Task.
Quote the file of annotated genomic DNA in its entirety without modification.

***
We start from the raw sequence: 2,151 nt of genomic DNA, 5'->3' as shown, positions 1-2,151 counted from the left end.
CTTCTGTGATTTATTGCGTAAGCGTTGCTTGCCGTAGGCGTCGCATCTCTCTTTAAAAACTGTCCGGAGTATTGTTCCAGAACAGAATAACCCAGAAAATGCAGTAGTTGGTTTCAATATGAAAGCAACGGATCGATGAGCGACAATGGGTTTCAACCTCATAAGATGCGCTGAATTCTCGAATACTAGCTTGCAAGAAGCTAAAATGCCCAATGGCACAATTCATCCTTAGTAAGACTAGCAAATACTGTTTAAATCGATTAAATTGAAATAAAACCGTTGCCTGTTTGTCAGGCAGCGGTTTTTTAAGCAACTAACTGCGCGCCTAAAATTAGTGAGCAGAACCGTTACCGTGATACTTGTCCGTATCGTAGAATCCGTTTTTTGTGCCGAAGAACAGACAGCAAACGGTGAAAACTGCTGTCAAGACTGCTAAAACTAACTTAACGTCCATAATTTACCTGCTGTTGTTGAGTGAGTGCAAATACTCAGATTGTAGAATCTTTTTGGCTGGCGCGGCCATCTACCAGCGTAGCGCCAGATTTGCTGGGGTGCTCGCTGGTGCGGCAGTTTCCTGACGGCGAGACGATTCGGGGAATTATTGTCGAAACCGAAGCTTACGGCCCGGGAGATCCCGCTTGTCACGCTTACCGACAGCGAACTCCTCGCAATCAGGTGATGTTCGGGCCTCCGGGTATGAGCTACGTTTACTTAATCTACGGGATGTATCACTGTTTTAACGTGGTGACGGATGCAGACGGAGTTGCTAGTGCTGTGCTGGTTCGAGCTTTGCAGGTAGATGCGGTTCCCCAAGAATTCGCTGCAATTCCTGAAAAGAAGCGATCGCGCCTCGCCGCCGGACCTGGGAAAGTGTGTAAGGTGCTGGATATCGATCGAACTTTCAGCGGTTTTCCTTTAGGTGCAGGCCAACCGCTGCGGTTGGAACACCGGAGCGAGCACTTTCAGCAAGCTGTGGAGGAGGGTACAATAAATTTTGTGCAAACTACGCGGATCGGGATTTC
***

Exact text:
We start from the raw sequence: 2,151 nt of genomic DNA, 5'->3' as shown, positions 1-2,151 counted from the left end.
CTTCTGTGATTTATTGCGTAAGCGTTGCTTGCCGTAGGCGTCGCATCTCTCTTTAAAAACTGTCCGGAGTATTGTTCCAGAACAGAATAACCCAGAAAATGCAGTAGTTGGTTTCAATATGAAAGCAACGGATCGATGAGCGACAATGGGTTTCAACCTCATAAGATGCGCTGAATTCTCGAATACTAGCTTGCAAGAAGCTAAAATGCCCAATGGCACAATTCATCCTTAGTAAGACTAGCAAATACTGTTTAAATCGATTAAATTGAAATAAAACCGTTGCCTGTTTGTCAGGCAGCGGTTTTTTAAGCAACTAACTGCGCGCCTAAAATTAGTGAGCAGAACCGTTACCGTGATACTTGTCCGTATCGTAGAATCCGTTTTTTGTGCCGAAGAACAGACAGCAAACGGTGAAAACTGCTGTCAAGACTGCTAAAACTAACTTAACGTCCATAATTTACCTGCTGTTGTTGAGTGAGTGCAAATACTCAGATTGTAGAATCTTTTTGGCTGGCGCGGCCATCTACCAGCGTAGCGCCAGATTTGCTGGGGTGCTCGCTGGTGCGGCAGTTTCCTGACGGCGAGACGATTCGGGGAATTATTGTCGAAACCGAAGCTTACGGCCCGGGAGATCCCGCTTGTCACGCTTACCGACAGCGAACTCCTCGCAATCAGGTGATGTTCGGGCCTCCGGGTATGAGCTACGTTTACTTAATCTACGGGATGTATCACTGTTTTAACGTGGTGACGGATGCAGACGGAGTTGCTAGTGCTGTGCTGGTTCGAGCTTTGCAGGTAGATGCGGTTCCCCAAGAATTCGCTGCAATTCCTGAAAAGAAGCGATCGCGCCTCGCCGCCGGACCTGGGAAAGTGTGTAAGGTGCTGGATATCGATCGAACTTTCAGCGGTTTTCCTTTAGGTGCAGGCCAACCGCTGCGGTTGGAACACCGGAGCGAGCACTTTCAGCAAGCTGTGGAGGAGGGTACAATAAATTTTGTGCAAACTACGCGGATCGGGATTTC